Of course, it didn’t take me long to realise the only purpose of the observation cell was to protect Corrective Services from bad statistics. Historically, the Productivity Commission measured the effectiveness of Australian prisons primarily on reduction in escapes and deaths in custody, rather than improvements in mental health, human rights, or any form of rehabilitation. While offence-related programs and education initiatives are used as a measure of efficiency today, alongside a decrease in ‘apparent unnatural deaths’ including suicide, there is no mention of mental health improvements in their most recent report on effectiveness. It appears that as long as inmates don’t act on their depression and kill themselves until after their release, it’s a win for the correctional centre.

But correctional centres are only working with the cards they’ve been dealt. The real issue is that prisoners do not have access to Medicare, which means there’s next to no funding for psychologists or therapy in prison. Prisoners, the people who arguably need therapy more than anyone else, don’t have access to it.

How is this counter-intuitive situation possible? While correctional centres in Australia are a state and territory issue, Medicare is a federal one, and prisoners, including children in juvenile detention, have never had access to it. Section 19(2) of the Health Insurance Act 1973 stipulates that Medicare isn’t available when health services are being provided by a government entity. Originally designed to lower the cost of Medicare, this provision was made on the basis that incarcerated people would be provided equivalent services through alternate funding. Chronic underfunding of health services, however, means that in reality treatment is often too expensive to be delivered without Medicare, resulting in prisoners missing out on both physical and mental health services. In one case, an incarcerated man took a year to be diagnosed with bowel cancer, because he was unable to be examined by doctors.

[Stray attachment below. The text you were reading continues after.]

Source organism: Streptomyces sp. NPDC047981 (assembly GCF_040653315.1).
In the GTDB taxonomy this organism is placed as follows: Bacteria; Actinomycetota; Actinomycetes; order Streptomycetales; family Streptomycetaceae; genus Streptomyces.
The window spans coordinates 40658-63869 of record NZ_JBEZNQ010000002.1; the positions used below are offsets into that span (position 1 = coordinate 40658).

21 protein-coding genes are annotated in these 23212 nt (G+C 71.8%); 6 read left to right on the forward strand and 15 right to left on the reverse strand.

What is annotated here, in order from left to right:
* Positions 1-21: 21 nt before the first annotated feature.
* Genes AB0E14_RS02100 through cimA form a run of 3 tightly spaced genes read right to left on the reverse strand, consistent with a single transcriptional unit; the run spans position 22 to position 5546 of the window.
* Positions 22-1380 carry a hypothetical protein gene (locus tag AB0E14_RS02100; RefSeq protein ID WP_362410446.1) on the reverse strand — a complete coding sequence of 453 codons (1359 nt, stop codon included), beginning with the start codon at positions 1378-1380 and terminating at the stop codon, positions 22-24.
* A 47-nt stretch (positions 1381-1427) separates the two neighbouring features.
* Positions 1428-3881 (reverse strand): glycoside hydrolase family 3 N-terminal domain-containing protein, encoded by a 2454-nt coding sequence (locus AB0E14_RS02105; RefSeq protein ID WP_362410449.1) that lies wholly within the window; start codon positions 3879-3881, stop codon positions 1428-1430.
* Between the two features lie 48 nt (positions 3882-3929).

Not only does there appear to be no reason aside from Section 19(2) as to why prisoners are denied Medicare, it has been argued that prohibiting them from accessing the level of healthcare available to the general public may mean Australia is violating its obligations under international human rights law. Furthermore, both the Australian Medical Association and the Public Health Association of Australia have called for the end of the Medicare exclusion from prisons. So why does it remain in place?

Legislation makes it clear that states and territories are responsible for prisoners, meaning legal action against them will not fix the problem, which instead lies with federal legislation. Historically, the general public has been unsympathetic towards the rights of prisoners. It comes as no surprise that the issue has to date been given little priority from politicians, as there are few votes to be gained from fixing the issue. Until such time as it is, however, I’m afraid many prisoners are going to keep their mental health issues to themselves, hoping to make it until the end of their sentence so they can finally access the support they desperately need to rehabilitate and reintegrate into society.

You can sign a petition to get Medicare access to children in juvenile detention here.


If you or someone you know is struggling with feelings of depression or suicidal ideation, call Lifeline on 13 11 14. 




Damien Linnane is a recipient of the CIFAL PhD Scholarship and is currently undertaking research at the University of Newcastle.

Main image: 19-year-old inmate James looks out of the window of a Young Offenders Institution attached to Norwich Prison. (Peter Macdiarmid/Getty Images)

Topic tags: Damien Linnane, Prison, Medicare, Mental Health